Public stewardship of private providers in mixed health systems
Synthesis report from the Rockefeller Foundation—sponsored initiative on the role of the private sector in health systems
Lagomarsino Gina, Stefan Nachuk, and Sapna Singh Kundra. 2009.
Available online PDF [74p.] at: http://bit.ly/1gpmsq
“……..This report summarizes the findings from research commissioned in 2008 by the Rockefeller Foundation, in collaboration with the Results for Development Institute and the Thai Ministry of Public Health’s International Health Policy Program. This research—resulting in 14 papers by various institutions, examining the role of the private sector in health systems in developing countries— draws on multiple data sources, including, a global survey of countries’ regulatory models, a scan of innovative private sector financing and delivery models, a survey of attitudes toward the private health sector, and evidence on where people receive health services.
The Foundation sponsored this work as part of broader repositioning of its health strategy to address the emerging challenges of the 21st century. The repositioning led, in late 2008, to adoption of a new Foundation initiative on Transforming Health Systems to achieve high-quality, accessible, and affordable health coverage for all.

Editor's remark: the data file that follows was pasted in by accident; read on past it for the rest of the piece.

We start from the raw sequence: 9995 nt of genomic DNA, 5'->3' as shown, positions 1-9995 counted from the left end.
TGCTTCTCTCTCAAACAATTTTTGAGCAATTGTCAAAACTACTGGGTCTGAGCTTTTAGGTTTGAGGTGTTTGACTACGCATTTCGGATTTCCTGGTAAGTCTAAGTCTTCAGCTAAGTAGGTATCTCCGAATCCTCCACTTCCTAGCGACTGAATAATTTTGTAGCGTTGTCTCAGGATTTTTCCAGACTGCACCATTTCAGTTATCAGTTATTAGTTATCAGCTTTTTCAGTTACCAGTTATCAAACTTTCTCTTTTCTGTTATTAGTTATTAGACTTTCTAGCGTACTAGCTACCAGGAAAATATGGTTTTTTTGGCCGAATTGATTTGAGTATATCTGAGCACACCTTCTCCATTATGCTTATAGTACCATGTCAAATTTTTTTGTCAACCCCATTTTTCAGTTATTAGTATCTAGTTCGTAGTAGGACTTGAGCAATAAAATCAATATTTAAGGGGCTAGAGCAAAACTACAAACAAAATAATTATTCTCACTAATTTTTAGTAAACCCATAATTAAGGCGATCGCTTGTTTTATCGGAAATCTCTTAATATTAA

One key theme emerging from this analysis is the importance of public stewardship of the nonstate sector (that is, the private sector, broadly defined). Effective government stewardship is crucial for achieving broader health objectives, given the reality that many countries already have large, complex markets for healthcare, presenting major challenges and significant opportunities.
A second key theme is that many governments are not performing that stewardship role particularly well at present. Policy dialogue and decisionmaking—within government and with donors— are often not well informed about the huge scale and diversity of health services that exist beyond government-run facilities. Those in the public sector who should be overseeing the entire health system—state and nonstate—are not monitoring what is happening in the nonstate sector and have imperfect understanding of the forces at work in the health system in its entirety. Nor is there adequate appreciation of the fact that private out-of-pocket payments by households account for a large proportion of total health spending.
Compounding these problems are severe limitations in the data available on the nonstate sector. Basic information on what kinds of services the private sector provides, to whom, and with what results is not readily at hand for policymakers…..”
Table of contents
Chapter 1 The context: Country health systems include much more than government-run services
A varied mix of service providers
Is the private sector growing or shrinking?
Complexity of mixed public-private systems
Why do health markets persist?
Challenges for health markets
Chapter 2 The challenge: Developing effective stewardship
The regulatory mechanism
The financing mechanism
The purchasing mechanism
Limited stewardship of health markets in the developing world
Systemic barriers to stewardship in mixed health systems
Chapter 3 Ideas for accelerating progress toward better stewardship of mixed health systems
Invest in information about health markets
Support innovative models that can serve as “stepping stones” to broader reforms
Develop a roadmap for mixed health system stewardship
Partner papers and references
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